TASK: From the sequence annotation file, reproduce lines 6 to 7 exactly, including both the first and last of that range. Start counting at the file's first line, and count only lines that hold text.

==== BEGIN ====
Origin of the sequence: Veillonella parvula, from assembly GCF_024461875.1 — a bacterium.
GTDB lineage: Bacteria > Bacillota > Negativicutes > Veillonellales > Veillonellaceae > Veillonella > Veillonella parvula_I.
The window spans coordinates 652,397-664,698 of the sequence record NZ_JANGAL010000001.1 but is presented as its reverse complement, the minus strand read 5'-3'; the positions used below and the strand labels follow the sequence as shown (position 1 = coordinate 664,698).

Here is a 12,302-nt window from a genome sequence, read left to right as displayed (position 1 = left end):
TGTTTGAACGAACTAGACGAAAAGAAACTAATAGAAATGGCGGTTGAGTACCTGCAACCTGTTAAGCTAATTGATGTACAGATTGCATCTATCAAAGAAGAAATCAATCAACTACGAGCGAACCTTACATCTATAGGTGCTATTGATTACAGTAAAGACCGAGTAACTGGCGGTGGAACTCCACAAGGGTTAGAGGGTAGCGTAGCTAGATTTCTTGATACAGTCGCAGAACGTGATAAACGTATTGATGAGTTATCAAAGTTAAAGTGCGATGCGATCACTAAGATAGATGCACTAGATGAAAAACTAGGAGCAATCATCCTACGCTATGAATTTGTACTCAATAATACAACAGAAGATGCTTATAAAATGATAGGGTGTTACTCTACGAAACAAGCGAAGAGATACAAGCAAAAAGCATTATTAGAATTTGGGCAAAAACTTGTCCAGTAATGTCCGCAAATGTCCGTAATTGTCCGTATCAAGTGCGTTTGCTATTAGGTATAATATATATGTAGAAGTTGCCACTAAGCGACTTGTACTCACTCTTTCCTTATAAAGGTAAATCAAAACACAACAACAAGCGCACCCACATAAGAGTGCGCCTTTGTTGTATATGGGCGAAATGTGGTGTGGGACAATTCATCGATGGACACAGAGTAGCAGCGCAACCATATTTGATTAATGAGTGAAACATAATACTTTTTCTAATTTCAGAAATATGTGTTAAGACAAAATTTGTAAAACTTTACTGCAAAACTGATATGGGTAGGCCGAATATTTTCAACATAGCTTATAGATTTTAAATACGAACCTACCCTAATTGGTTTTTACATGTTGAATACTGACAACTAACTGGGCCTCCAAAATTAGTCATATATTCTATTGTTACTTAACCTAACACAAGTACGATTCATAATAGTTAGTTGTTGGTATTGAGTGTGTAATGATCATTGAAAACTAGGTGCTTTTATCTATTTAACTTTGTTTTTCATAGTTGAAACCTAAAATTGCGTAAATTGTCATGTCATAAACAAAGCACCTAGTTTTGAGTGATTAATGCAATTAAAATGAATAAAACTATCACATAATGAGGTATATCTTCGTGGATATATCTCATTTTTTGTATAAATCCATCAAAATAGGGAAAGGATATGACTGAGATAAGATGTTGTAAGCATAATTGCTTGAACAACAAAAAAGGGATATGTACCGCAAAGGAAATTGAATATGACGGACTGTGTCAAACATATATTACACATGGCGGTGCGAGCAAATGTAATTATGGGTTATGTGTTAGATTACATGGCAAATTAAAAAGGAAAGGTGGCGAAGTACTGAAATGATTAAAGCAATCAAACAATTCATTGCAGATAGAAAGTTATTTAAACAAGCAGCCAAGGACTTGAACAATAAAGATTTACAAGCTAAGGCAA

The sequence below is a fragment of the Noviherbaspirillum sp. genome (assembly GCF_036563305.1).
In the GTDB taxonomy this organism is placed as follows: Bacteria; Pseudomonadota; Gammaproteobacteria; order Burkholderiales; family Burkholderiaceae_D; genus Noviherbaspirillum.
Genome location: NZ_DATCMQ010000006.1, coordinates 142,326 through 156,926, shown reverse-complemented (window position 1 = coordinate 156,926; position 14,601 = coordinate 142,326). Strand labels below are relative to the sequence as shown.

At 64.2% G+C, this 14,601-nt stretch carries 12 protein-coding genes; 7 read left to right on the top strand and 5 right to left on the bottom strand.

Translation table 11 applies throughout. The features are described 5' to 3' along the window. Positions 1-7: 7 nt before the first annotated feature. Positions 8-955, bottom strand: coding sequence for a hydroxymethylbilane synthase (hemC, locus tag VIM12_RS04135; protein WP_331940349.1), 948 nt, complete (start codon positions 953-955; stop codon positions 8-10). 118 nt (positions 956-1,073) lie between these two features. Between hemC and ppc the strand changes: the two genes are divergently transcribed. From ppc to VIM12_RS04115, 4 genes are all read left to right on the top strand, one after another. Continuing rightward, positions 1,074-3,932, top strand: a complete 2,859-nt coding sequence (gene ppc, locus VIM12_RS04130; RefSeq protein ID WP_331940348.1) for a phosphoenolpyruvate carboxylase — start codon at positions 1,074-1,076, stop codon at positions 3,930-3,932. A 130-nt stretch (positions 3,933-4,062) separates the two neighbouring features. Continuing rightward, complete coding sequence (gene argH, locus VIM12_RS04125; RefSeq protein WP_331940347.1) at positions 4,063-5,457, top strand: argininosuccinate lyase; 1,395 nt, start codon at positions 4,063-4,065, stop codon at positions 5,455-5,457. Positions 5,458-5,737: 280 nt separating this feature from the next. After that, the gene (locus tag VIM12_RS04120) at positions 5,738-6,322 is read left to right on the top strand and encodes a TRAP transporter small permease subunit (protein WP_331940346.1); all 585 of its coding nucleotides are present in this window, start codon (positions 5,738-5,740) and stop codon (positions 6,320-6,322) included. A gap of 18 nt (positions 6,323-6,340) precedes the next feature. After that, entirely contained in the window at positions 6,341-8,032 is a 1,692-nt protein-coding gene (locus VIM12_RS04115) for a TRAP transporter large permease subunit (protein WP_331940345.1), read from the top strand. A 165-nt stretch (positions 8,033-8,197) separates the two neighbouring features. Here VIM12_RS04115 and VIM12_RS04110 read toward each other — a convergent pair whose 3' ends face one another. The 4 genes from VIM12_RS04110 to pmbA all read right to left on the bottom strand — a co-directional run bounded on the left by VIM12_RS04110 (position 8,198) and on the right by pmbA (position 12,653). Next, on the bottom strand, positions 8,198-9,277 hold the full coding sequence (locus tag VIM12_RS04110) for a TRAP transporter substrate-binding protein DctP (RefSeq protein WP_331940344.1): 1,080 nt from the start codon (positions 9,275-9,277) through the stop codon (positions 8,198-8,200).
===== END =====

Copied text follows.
The sequence below is a fragment of the Noviherbaspirillum sp. genome (assembly GCF_036563305.1).
In the GTDB taxonomy this organism is placed as follows: Bacteria; Pseudomonadota; Gammaproteobacteria; order Burkholderiales; family Burkholderiaceae_D; genus Noviherbaspirillum.